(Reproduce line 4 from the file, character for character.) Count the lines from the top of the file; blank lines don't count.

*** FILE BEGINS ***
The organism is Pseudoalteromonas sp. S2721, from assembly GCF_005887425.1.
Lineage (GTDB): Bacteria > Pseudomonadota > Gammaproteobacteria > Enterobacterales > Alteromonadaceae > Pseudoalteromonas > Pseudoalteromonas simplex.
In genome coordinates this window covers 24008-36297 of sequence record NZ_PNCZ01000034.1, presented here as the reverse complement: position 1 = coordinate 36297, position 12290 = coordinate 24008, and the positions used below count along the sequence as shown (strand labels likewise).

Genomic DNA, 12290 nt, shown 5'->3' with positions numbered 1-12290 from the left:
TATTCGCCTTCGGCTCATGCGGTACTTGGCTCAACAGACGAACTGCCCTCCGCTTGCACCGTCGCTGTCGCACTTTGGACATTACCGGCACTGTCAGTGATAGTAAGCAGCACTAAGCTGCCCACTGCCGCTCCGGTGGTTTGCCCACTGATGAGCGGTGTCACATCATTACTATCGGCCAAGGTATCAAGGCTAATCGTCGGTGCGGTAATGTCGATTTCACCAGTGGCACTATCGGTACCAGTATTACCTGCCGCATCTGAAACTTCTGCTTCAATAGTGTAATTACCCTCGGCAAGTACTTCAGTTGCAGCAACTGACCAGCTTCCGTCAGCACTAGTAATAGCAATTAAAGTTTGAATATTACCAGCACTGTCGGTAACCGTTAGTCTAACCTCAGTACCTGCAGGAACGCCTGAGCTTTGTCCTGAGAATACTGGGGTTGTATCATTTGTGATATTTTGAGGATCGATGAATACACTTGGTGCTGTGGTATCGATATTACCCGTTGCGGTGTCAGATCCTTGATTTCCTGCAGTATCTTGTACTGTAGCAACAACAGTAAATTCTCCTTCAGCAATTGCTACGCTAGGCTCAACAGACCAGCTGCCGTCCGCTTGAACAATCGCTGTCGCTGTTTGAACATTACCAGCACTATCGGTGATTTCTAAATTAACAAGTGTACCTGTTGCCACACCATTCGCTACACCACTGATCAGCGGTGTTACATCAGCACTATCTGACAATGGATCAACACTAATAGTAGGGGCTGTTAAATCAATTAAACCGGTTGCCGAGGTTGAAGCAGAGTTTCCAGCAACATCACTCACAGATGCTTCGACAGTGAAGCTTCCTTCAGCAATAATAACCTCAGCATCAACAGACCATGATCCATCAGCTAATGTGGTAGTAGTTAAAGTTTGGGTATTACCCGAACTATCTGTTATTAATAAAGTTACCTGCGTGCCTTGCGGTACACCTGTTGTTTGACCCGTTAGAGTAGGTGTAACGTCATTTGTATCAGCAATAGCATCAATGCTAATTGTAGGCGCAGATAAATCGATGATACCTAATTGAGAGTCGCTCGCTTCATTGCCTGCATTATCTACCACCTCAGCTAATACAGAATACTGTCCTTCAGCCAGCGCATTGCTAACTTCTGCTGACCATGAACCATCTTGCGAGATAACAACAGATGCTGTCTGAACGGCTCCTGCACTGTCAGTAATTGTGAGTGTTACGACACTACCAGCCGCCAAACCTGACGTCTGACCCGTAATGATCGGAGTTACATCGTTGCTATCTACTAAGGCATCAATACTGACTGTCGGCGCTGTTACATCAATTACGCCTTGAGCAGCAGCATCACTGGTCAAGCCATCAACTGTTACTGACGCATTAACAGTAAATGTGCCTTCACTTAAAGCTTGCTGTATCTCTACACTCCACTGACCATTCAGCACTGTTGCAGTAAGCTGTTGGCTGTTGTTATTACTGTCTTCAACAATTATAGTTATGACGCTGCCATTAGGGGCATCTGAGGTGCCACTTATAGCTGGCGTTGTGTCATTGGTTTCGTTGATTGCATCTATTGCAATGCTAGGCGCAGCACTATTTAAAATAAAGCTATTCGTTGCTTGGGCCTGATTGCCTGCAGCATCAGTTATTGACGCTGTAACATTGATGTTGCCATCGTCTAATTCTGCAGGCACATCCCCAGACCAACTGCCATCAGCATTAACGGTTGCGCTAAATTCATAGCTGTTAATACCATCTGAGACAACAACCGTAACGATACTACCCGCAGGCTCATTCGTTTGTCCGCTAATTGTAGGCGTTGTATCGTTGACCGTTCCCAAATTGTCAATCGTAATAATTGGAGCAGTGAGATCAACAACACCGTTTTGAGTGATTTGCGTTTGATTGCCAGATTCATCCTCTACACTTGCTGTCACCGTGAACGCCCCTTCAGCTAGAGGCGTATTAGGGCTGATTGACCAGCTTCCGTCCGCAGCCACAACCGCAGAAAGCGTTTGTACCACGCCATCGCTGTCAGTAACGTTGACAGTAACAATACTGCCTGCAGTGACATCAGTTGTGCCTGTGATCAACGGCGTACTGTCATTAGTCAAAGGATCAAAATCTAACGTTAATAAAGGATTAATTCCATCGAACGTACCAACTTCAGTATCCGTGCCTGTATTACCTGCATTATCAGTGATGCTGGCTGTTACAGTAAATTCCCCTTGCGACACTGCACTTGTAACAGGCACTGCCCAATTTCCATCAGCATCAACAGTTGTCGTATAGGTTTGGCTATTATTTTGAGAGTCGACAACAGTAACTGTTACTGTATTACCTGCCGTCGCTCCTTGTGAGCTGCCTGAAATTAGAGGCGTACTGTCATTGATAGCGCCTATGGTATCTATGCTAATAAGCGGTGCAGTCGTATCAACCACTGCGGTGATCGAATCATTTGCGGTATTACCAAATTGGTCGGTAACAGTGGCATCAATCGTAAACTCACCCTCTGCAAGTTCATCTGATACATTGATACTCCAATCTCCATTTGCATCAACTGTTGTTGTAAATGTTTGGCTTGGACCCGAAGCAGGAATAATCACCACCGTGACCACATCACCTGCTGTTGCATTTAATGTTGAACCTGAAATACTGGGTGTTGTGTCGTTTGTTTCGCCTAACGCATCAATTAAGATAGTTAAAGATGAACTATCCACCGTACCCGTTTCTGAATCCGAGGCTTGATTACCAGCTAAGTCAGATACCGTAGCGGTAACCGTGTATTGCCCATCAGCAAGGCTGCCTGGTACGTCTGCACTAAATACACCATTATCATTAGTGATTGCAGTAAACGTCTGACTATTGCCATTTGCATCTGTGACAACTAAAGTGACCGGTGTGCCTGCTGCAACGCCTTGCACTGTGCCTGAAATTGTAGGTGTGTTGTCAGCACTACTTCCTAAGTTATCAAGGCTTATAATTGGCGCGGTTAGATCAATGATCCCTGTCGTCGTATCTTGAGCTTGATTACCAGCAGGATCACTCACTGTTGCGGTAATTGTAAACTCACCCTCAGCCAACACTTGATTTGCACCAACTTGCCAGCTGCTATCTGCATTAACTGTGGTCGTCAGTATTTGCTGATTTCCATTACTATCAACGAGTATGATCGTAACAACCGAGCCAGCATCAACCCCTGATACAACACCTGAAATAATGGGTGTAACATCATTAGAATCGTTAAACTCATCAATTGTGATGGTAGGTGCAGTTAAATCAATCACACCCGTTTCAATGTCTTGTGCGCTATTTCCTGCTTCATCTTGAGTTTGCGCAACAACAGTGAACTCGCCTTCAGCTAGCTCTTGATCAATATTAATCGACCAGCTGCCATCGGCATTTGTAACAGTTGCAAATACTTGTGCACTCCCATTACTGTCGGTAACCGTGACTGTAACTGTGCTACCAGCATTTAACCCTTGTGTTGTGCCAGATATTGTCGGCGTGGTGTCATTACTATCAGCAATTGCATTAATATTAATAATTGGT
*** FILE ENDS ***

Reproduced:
Genomic DNA, 12290 nt, shown 5'->3' with positions numbered 1-12290 from the left: